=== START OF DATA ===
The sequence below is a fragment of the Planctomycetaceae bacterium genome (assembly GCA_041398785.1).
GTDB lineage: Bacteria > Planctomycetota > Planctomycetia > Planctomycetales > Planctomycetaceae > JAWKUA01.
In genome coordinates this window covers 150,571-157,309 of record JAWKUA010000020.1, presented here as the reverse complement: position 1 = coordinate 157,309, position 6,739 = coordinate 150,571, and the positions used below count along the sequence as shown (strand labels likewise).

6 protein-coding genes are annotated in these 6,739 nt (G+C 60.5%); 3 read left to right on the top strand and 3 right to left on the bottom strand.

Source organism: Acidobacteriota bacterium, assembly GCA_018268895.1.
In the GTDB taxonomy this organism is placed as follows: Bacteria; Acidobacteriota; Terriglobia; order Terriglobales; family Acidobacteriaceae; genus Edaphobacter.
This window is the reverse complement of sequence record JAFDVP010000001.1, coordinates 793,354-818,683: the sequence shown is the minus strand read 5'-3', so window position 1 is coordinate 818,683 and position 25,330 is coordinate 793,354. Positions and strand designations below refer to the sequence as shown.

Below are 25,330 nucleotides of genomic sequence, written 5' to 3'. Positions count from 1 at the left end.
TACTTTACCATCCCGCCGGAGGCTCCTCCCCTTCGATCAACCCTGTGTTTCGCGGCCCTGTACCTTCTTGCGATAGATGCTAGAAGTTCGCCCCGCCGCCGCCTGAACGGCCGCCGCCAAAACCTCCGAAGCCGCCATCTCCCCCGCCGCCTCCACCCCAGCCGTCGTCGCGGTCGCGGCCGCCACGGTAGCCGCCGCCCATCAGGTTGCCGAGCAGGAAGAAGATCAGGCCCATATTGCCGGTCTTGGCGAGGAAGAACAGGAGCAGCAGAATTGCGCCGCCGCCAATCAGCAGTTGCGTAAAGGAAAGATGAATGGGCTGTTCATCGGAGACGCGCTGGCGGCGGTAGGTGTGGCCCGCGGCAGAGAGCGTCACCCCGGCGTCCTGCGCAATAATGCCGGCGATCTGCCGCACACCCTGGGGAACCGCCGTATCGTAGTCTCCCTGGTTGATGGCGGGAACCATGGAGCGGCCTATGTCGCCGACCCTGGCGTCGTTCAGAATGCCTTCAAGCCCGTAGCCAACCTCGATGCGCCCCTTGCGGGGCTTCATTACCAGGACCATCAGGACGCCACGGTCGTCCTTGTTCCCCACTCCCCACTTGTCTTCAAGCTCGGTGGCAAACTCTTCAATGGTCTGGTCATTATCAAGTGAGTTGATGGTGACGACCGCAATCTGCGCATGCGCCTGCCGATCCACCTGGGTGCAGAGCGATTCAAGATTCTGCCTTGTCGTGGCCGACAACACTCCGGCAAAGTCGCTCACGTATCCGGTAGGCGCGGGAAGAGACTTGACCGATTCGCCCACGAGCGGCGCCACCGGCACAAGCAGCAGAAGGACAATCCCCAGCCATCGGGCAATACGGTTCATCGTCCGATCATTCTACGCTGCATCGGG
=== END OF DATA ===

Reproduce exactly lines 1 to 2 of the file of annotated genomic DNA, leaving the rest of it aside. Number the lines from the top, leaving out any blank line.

The sequence below is a fragment of the Planctomycetaceae bacterium genome (assembly GCA_041398785.1).
GTDB lineage: Bacteria > Planctomycetota > Planctomycetia > Planctomycetales > Planctomycetaceae > JAWKUA01.